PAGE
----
• Cf Merritt v. Merritt [1970], the promise was made while the marriage had broken down. The husband left his wife for another woman, and his wife insisted that he write down his promise that the wife would become solely entitled to the matrimonial home if she paid off the remaining mortgage instalments. CA issued a declaration that the property should be transferred from their joint names into the wife’s sole name

  • Could also be due to performance of the contract by one party ie the wife paying off mortgage in this case

  • Cf Jones v Padavatton (1969) (Mother gave daughter licence, daughter took too long to finish studies, fell out with mother, mother kicked her out), only Danckwerts LJ supports familial presumption in Balfour case. Other judges (Fenton-Atkinson and Salmon LJJ) examined the particular facts (eg contractual licence ended followed by the effluxion of a reasonable period of time which the daughter was expected to complete her legal studies) rather than resorting to mechanical presumptions

  • Supports view that Balfour decision confined only to promises during happy matrimonial relations and mostly social and informal undertaking (unlike Jones v Padavatton (1969) where there was no licence)

  • Cf Parker v Clark (1960) where a promise between friends was held to be enforceable. Agreement to live in estate and provide “support services”, in return will get one-third joint estate. Friends later fell out. Held the promise was enforceable

  • Devlin J emphasis placed that the arrangement occurred over a significant period that resulted in it being enforceable

Displacing the non-commercial presumption

These factors seem to guide the courts in determining whether the presumption will be rebutted:

  1. Where one party has performed his side of the agreement and is seeking to hold the other party to their side of the deal, the court will be more likely to find that the presumption is rebutted, because it seems unfair that one party should do something for the other without getting what he was promised in return (Meritt v Merritt [1970], where wife paid off mortgage)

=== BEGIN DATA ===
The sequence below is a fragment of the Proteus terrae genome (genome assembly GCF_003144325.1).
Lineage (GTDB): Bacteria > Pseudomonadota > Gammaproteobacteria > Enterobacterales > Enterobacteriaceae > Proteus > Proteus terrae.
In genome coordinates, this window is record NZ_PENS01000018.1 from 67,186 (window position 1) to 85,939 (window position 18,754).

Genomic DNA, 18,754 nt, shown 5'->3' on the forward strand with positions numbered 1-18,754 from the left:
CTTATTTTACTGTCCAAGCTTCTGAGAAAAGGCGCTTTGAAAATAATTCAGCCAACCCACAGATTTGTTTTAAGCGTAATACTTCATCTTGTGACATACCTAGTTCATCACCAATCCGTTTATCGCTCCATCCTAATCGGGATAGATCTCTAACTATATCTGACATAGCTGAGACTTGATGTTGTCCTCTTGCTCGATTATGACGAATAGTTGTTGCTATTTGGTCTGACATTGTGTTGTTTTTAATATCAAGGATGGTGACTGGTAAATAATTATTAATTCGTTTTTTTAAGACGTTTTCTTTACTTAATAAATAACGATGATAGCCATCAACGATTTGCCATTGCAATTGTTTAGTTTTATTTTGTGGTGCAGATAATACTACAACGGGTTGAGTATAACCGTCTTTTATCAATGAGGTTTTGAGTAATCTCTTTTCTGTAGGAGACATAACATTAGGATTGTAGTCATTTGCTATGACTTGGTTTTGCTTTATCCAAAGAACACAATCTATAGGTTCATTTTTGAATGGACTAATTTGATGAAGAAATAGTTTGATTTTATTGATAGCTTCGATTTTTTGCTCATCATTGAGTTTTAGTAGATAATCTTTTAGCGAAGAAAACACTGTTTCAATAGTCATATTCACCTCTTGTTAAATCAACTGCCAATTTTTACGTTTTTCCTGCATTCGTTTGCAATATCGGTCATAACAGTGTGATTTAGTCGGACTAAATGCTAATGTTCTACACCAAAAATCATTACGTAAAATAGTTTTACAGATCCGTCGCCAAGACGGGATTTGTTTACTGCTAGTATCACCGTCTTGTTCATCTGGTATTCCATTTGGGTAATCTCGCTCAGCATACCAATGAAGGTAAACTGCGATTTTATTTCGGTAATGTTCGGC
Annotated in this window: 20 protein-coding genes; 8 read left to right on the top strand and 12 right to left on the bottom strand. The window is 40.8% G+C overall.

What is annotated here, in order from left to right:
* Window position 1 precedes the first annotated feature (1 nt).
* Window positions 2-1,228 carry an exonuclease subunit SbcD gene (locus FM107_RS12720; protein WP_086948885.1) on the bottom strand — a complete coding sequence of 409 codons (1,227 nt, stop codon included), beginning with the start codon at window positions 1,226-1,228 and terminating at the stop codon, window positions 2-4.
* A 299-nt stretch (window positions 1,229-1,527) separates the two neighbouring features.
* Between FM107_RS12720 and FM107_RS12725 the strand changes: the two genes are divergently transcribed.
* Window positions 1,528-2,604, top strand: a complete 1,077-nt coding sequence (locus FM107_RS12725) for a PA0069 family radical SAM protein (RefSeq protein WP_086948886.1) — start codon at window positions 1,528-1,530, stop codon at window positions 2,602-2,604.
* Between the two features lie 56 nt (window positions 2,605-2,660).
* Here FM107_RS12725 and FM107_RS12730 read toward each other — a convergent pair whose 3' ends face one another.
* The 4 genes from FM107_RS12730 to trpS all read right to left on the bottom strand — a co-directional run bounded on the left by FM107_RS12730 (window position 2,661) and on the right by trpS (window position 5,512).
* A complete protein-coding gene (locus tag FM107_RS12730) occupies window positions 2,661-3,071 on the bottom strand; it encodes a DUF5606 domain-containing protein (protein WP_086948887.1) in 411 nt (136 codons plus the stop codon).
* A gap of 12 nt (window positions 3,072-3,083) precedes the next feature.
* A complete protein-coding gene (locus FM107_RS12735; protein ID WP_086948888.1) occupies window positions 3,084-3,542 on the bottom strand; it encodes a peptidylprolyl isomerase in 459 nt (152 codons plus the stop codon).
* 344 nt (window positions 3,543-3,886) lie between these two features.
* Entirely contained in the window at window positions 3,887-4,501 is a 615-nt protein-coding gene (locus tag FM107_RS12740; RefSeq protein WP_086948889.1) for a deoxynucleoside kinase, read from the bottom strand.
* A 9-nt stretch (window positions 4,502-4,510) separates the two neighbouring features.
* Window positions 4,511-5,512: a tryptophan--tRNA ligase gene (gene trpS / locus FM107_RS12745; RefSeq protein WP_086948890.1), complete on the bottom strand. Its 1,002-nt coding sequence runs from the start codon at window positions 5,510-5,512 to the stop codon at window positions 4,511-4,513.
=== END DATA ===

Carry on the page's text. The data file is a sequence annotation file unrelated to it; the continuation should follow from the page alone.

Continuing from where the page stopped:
2. Where both sides have performed the alleged contract, it will be unrealistic to suggest that there was no intention to be legally bound

  3. The more commercial the context, the more likely it is that the presumption will be rebutted.

  4. The closer the parties are to dealing at arm’s length, the more likely the presumption is to be rebutted, so if the relationship was close to breakdown at the time of the agreement, this will point towards rebuttal eg Meritt v Merritt [1970]

In any case an agreement by deed will seal matters in favour of enforcement (in the absence of misrep, duress or undue influence).

Commercial context

If an express agreement is concluded in a commercial context, the onus of demonstrating that there was a lack of intention to create legal relations lies on the party asserting it and it is a heavy one.

If it is alleged that an implied agreement has been reached in the commercial context, it is for the party alleging the existence of the contract to show that there was an intention to create legal relations (i.e. the presumption that there is an intention to create legal relations in the commercial context only applies if there is an express agreement (Baird Textile v M&S [2001] where held...